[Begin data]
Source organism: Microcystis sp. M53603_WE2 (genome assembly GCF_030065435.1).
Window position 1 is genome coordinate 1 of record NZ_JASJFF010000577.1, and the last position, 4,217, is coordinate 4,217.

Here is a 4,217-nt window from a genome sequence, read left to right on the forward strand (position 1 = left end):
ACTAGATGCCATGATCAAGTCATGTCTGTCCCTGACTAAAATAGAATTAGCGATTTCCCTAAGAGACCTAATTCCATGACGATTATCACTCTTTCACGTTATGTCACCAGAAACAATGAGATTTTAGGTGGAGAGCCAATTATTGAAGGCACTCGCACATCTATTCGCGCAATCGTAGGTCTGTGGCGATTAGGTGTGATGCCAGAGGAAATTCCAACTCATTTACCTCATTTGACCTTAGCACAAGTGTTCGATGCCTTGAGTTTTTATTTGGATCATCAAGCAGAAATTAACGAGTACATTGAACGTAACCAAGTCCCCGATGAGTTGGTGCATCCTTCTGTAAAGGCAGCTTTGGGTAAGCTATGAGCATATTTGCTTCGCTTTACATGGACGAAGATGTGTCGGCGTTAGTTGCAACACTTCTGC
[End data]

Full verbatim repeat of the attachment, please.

Source organism: Microcystis sp. M53603_WE2 (genome assembly GCF_030065435.1).
Window position 1 is genome coordinate 1 of record NZ_JASJFF010000577.1, and the last position, 4,217, is coordinate 4,217.

Here is a 4,217-nt window from a genome sequence, read left to right on the forward strand (position 1 = left end):
ACTAGATGCCATGATCAAGTCATGTCTGTCCCTGACTAAAATAGAATTAGCGATTTCCCTAAGAGACCTAATTCCATGACGATTATCACTCTTTCACGTTATGTCACCAGAAACAATGAGATTTTAGGTGGAGAGCCAATTATTGAAGGCACTCGCACATCTATTCGCGCAATCGTAGGTCTGTGGCGATTAGGTGTGATGCCAGAGGAAATTCCAACTCATTTACCTCATTTGACCTTAGCACAAGTGTTCGATGCCTTGAGTTTTTATTTGGATCATCAAGCAGAAATTAACGAGTACATTGAACGTAACCAAGTCCCCGATGAGTTGGTGCATCCTTCTGTAAAGGCAGCTTTGGGTAAGCTATGAGCATATTTGCTTCGCTTTACATGGACGAAGATGTGTCGGCGTTAGTTGCAACACTTCTGC